- Jabbarifar S.E, Tabibian S.A, Poursina F. Effect of fluoride mouth rinse and toothpaste on number of streptococcal colony forming units of dental plaque. Research in medical sciences, isfahan university of medical sciences journal. 2005;10(6):363–7.
- Quirynen M, De Soete M, Pauwels M, Gizani S, Van Meerbeek B, Van Steenberghe D. Can toothpaste or a toothbrush with antibacterial tufts prevent toothbrush contamination?. J periodontol. 2003;74(3):312–22.
- Efstratiou M, Papaioannou W, Nakou M, Ktenas E, Vrotsos Ia, Panis V. Contamination of a toothbrush with antibacterial properties by oral microorgan-isms. J dent. 2007;35(4):331–7.
- Mcdonald R.E, Avery D.R, Dean J.A. 8th ed. Ch 10. Mosby; Dentistry for the child and adolescent. 2004;205.
- Davies R., Scully C., Preston A.J. dentifrices–an update. Med oral patol oral cir bucal. 2010;1;15(6):976–982. [pubmed]
- Goldstein B.H, Epstein J.B. Unconventional Dentistry: part iv. Unconventional dental practices and products. J can dent assoc. 2000;66(10):564–568.
- Gunsolley J.C. A meta-analysis of six-month studies of antiplaque and antigingivitis agents. Journal of the american dental association (1939). 2006;137(12):1649-57.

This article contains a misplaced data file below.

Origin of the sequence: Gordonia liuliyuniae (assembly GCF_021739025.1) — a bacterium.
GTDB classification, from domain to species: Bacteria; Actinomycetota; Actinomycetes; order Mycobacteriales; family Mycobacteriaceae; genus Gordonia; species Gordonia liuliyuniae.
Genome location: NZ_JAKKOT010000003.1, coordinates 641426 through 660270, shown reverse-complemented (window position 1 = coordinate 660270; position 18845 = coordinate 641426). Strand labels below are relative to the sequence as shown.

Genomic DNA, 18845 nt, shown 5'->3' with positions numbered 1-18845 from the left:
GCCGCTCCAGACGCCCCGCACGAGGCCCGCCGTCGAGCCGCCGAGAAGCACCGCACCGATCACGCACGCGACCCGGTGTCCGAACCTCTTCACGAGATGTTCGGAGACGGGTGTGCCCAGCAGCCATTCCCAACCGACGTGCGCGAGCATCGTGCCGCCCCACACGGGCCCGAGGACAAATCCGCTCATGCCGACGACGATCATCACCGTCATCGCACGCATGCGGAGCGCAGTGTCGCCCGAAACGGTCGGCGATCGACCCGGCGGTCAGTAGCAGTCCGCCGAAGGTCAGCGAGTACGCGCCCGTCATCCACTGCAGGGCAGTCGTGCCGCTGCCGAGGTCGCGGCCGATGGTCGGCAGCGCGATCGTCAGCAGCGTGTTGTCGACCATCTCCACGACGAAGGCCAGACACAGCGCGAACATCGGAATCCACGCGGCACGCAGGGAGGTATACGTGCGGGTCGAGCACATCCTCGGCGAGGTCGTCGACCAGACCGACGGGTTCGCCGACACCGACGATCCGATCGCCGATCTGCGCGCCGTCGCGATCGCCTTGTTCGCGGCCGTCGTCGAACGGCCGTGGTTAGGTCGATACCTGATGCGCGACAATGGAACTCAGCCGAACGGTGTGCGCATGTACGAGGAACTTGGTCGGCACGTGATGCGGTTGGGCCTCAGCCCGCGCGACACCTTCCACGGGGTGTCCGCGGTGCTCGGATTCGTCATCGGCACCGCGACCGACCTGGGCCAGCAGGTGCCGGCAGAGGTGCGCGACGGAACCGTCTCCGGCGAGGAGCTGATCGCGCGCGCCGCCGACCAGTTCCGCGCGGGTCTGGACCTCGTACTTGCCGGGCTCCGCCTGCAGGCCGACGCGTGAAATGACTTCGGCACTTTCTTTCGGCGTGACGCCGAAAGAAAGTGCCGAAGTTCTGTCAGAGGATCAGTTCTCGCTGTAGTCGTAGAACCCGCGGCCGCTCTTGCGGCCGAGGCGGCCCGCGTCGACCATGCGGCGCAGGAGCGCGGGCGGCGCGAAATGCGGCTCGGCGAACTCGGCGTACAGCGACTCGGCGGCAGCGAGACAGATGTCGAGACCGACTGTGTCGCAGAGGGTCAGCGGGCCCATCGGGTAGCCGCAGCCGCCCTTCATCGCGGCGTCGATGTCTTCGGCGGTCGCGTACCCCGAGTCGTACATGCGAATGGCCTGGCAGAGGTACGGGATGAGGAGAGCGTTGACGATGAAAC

- Bratthall D, Hänsel-Petersson G, Sundberg H. Reasons for the caries decline: what do the experts believe? European. journal of oral sciences 1996;104(4 (pt 2)):416-22; discussion 23.
- Lee S.S, Zhang W, Li Y. The antimicrobial potential of 14 natural herbal dentifrices: results of an in vitro diffusion method study. Journal of the american dental association (1939). 2004;135(8):1133-41.
- Mahesh R. Khairnar, efficacy of herbal toothpastes on salivary ph and salivary glucose – a preliminary study. J ayurveda integr med. 2017;8(1): 3–6.
- De Oliveira S.M, Torres T.C, Pereira S.L, Mota O.M, Carlos M.X. Effect of a dentifrice containing aloe vera on plaque and gingivitis control. A double-blind clinical study in humans. J appl oral sci. 2008;16:293–6.
- Almas K, Dahlan A, Mahmoud A. Propolis as a natural remedy: an update. Saudi dental society. 2001;13(1):45-9.
- Fatima S, Farooqi A.h, Kumar R, Khanuja S.P. Antibacterial activity possessed by medicinal plants used in tooth powder. Arom pl sci 2000;22:187-9.
- Leyster C.W. An investigation of the levels of antimicrobial efficacy in commercial dentifrices on streptococcus mutans and lactobacillus. St martin’s univ bio j. 2006;1:155–66.